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Ooops! No Turkey today -- snow's too deep

... The storm hit Wednesday night, wiping out electricity
         across New Hampshire ...

Photos by Don Norris



This is in Tilton/Belmont, New Hampshire, on Thursday morning -- Thanksgiving. The occasion was the annual Turkey Day gathering of the Norris clan at the home of their daughter, Joanne Phillips, for a some champagne and a sumptuous turkey dinner.



But it didn't turn out that way. A sneak mini-blizzard appeared, wiping out much (if not most) of the electrical system, across the state. That means NO heat, No stove, No Turkey, No lights, No hot water, no, no, no,




The Melrose Norrises thought they would beat the forecast snow by driving the 90 miles up Route I-93 on Wednesday morning, get a hotel room two miles from the Phillips' place, and enjoy yet another roasted turkey on Thursday.




It didn't work that way. Not at all. First, as soon as Lorry and I hit the New Hampshire border, the snow started. It was light and it pretty much melted as soon as it hit the pavement. By the time we reached Tilton, however, it was a heavy snow. We had a delightful lunch at a Chinese Restaurant (which we recommend) with our son-in-law, Jeff Phillips, in Tilton, opposite the big shopping center, and spent the afternoon reading at the hotel. Not to worry about snow, now. We're here.




The problem is, nobody forecast the ferocity of the pending snow storm. It snowed and snowed and snowed, all night long, and on waking up on Thanksgiving morn, the whole world had turned white. Everything was heavily coated, trees were bent over, it was a foot deep on the ground.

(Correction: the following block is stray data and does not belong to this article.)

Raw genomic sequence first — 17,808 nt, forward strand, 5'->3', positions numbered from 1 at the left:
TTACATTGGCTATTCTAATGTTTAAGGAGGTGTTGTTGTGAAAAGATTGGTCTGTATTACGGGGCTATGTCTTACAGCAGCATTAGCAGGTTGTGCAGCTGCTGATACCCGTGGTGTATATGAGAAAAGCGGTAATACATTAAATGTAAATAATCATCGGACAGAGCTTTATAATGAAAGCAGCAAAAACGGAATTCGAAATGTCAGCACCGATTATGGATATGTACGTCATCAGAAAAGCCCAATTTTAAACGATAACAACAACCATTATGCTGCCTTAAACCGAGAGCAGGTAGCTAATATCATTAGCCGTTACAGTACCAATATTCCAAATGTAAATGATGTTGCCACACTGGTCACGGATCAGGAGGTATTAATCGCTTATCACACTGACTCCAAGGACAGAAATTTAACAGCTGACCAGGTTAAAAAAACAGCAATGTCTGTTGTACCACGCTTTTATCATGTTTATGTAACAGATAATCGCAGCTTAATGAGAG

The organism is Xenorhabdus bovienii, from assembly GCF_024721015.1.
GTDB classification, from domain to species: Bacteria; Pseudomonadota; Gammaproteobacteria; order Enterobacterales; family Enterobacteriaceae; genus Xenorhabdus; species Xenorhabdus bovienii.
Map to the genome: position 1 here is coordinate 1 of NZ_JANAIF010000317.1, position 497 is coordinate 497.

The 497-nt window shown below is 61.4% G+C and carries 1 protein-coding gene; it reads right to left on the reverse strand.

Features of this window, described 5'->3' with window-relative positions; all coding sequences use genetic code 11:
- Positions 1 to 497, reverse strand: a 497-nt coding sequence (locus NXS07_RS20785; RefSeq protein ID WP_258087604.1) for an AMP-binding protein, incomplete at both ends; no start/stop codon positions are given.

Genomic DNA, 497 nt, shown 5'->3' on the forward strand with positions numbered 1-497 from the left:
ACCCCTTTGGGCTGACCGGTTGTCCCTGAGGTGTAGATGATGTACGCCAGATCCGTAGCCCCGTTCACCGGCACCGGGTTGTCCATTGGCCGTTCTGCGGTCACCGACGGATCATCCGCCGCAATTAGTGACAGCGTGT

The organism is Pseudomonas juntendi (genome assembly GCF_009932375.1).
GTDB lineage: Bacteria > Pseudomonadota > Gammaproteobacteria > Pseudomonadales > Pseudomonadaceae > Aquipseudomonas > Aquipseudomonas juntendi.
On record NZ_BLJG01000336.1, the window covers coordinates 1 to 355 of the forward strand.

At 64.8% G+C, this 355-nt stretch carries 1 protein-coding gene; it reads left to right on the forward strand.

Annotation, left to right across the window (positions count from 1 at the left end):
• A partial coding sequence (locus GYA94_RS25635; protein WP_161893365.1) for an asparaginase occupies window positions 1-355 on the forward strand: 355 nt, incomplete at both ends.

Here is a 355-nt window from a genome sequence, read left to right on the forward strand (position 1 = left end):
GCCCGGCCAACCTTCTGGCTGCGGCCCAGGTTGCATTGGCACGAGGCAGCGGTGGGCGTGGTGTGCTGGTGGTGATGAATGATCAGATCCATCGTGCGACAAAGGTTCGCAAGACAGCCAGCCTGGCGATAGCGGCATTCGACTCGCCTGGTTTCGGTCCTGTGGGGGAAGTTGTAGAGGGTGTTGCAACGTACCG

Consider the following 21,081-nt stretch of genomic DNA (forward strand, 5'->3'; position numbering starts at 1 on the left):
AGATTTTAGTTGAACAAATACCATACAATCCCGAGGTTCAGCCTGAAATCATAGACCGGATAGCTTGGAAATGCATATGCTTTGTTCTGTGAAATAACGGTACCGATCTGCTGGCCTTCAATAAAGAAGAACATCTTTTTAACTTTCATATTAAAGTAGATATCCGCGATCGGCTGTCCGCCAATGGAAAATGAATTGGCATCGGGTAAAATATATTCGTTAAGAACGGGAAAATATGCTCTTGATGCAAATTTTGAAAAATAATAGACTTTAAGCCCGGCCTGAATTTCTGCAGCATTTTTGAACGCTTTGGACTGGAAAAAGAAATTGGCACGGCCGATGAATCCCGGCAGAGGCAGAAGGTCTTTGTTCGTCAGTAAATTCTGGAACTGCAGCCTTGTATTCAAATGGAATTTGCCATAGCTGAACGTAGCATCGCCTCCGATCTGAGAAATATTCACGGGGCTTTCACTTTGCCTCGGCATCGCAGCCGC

The good part is that the hotel had its own generator, so we were warm and toasty. Further, the NH DPW is an efficient machine, and we awoke to a bright sunny day and the highways had already been cleared. We spent a half hour digging the car free, then buzzed the two miles down Route 140, clicking my back-up Canon digital camera all the way. The results are this report.




Dinner wasn't a turkey, it was frozen steak cooked outdoors. Our other daughter, Nancy, arrived and the party got going -- thanks to a good friend and neighbor, Bob, who lent his generator to the Phillips for the day. He was the guest of honor, and we had a good Thanksgiving steak -- at something like 45 degrees in the house. It was a good time.


December 5, 2014





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